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27. CHAPTER XXVII (continued)
William Rodney was fertile in suggestions. He knew of little galleries, and select concerts, and private performances, and somehow made time to meet Katharine and Cassandra, and to give them tea or dinner or supper in his rooms afterwards. Each one of her fourteen days thus promised to bear some bright illumination in its sober text. But Sunday approached. The day is usually dedicated to Nature. The weather was almost kindly enough for an expedition. But Cassandra rejected Hampton Court, Greenwich, Richmond, and Kew in favor of the Zoological Gardens. She had once trifled with the psychology of animals, and still knew something about inherited characteristics. On Sunday afternoon, therefore, Katharine, Cassandra, and William Rodney drove off to the Zoo. As their cab approached the entrance, Katharine bent forward and waved her hand to a young man who was walking rapidly in the same direction.
"There's Ralph Denham!" she exclaimed. "I told him to meet us here," she added. She had even come provided with a ticket for him. William's objection that he would not be admitted was, therefore, silenced directly. But the way in which the two men greeted each other was significant of what was going to happen. As soon as they had admired the little birds in the large cage William and Cassandra lagged behind, and Ralph and Katharine pressed on rather in advance. It was an arrangement in which William took his part, and one that suited his convenience, but he was annoyed all the same. He thought that Katharine should have told him that she had invited Denham to meet them.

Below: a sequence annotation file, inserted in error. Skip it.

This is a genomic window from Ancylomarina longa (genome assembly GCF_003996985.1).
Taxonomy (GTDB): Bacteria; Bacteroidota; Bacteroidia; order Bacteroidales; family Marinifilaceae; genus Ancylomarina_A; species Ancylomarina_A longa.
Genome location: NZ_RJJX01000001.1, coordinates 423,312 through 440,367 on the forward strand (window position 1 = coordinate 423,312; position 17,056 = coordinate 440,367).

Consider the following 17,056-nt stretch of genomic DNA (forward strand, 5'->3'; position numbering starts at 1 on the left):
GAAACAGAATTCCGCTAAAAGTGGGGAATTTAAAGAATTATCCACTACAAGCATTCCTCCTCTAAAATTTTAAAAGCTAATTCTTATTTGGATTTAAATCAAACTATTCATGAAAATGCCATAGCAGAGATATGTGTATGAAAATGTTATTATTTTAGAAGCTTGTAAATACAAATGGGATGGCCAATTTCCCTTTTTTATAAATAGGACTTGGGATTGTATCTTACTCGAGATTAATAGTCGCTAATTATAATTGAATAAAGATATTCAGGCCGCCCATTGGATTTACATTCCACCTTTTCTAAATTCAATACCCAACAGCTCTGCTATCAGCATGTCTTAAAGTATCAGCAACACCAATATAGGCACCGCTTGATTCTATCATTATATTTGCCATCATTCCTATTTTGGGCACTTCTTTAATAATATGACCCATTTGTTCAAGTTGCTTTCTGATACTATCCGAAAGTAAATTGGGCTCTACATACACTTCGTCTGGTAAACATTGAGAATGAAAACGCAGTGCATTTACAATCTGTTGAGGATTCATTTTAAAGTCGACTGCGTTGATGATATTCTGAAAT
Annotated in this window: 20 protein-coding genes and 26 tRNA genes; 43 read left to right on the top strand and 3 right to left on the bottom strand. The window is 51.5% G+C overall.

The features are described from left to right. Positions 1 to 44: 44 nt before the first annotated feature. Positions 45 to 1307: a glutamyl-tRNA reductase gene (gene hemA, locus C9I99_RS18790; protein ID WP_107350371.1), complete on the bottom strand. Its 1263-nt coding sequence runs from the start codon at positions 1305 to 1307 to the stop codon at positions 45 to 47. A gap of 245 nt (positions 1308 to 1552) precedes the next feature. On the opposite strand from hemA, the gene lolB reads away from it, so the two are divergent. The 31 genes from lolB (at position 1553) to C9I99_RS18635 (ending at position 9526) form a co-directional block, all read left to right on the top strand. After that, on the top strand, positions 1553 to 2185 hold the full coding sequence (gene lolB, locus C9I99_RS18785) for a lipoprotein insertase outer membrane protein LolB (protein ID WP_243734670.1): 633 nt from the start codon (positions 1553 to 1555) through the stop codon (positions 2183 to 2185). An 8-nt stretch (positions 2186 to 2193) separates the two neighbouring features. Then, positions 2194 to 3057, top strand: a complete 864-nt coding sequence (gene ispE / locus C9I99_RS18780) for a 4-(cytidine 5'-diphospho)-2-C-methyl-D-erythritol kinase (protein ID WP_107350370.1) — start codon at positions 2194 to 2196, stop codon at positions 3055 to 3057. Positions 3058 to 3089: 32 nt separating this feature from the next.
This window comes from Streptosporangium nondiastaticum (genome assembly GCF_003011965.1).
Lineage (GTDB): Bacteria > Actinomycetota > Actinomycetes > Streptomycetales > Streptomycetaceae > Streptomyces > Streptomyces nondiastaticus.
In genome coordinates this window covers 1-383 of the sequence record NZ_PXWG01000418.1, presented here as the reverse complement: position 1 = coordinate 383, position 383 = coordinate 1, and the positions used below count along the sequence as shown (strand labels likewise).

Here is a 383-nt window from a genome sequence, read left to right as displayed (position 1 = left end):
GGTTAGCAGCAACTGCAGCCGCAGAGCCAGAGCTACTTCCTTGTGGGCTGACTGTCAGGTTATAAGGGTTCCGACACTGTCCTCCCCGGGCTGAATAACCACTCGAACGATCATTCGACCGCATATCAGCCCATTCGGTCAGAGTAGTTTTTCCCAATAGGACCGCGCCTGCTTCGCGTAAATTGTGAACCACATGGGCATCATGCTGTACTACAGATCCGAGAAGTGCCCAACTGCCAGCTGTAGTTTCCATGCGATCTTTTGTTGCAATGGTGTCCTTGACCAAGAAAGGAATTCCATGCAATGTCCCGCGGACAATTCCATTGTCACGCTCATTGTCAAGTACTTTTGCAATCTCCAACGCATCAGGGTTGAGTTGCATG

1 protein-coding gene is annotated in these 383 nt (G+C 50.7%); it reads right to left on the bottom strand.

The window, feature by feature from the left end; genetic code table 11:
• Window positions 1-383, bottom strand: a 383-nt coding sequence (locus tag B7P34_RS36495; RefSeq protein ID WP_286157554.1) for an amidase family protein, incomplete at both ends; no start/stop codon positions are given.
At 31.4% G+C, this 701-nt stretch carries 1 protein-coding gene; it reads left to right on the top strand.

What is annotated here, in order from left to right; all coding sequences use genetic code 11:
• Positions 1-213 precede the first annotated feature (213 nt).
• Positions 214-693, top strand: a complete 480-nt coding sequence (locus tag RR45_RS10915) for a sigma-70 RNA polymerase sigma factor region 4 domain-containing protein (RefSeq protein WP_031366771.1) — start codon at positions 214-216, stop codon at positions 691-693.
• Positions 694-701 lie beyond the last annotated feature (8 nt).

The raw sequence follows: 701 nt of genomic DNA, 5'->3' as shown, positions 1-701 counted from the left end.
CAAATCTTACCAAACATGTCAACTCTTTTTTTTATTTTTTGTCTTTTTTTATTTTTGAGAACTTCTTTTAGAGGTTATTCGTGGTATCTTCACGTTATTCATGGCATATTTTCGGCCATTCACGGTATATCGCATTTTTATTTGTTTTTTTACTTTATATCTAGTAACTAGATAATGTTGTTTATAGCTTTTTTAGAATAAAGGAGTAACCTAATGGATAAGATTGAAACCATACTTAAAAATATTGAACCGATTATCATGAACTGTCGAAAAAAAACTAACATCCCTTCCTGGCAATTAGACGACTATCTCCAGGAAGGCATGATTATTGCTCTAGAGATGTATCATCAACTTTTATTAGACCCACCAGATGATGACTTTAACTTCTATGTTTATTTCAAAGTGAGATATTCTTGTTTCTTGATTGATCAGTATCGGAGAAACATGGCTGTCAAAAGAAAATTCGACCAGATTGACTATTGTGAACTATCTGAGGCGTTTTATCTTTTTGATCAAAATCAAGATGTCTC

"One of Katharine's friends," he said rather sharply. It was clear that he was irritated, and Cassandra felt for his annoyance. They were standing by the pen of some Oriental hog, and she was prodding the brute gently with the point of her umbrella, when a thousand little observations seemed, in some way, to collect in one center. The center was one of intense and curious emotion. Were they happy? She dismissed the question as she asked it, scorning herself for applying such simple measures to the rare and splendid emotions of so unique a couple. Nevertheless, her manner became immediately different, as if, for the first time, she felt consciously womanly, and as if William might conceivably wish later on to confide in her. She forgot all about the psychology of animals, and the recurrence of blue eyes and brown, and became instantly engrossed in her feelings as a woman who could administer consolation, and she hoped that Katharine would keep ahead with Mr. Denham, as a child who plays at being grown-up hopes that her mother won't come in just yet, and spoil the game. Or was it not rather that she had ceased to play at being grown-up, and was conscious, suddenly, that she was alarmingly mature and in earnest?
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